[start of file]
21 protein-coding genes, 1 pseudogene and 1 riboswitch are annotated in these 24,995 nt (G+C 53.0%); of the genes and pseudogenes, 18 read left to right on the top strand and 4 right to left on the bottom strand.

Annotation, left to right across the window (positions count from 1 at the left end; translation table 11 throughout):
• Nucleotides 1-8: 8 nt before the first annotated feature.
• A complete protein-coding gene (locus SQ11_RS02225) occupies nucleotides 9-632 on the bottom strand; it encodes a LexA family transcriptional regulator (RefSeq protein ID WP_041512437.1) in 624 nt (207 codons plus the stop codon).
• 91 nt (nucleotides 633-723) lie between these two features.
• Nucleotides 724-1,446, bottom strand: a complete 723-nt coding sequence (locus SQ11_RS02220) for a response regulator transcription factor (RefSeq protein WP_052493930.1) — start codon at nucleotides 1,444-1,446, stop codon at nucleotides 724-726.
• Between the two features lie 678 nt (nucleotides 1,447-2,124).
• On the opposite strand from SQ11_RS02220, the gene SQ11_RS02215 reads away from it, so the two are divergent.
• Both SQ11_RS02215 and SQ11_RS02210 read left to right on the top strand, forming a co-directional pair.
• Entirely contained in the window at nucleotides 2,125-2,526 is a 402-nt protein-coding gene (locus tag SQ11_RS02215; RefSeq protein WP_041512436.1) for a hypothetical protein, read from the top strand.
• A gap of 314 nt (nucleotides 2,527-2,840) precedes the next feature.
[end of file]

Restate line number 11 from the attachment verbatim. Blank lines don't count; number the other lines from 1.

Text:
• A gap of 314 nt (nucleotides 2,527-2,840) precedes the next feature.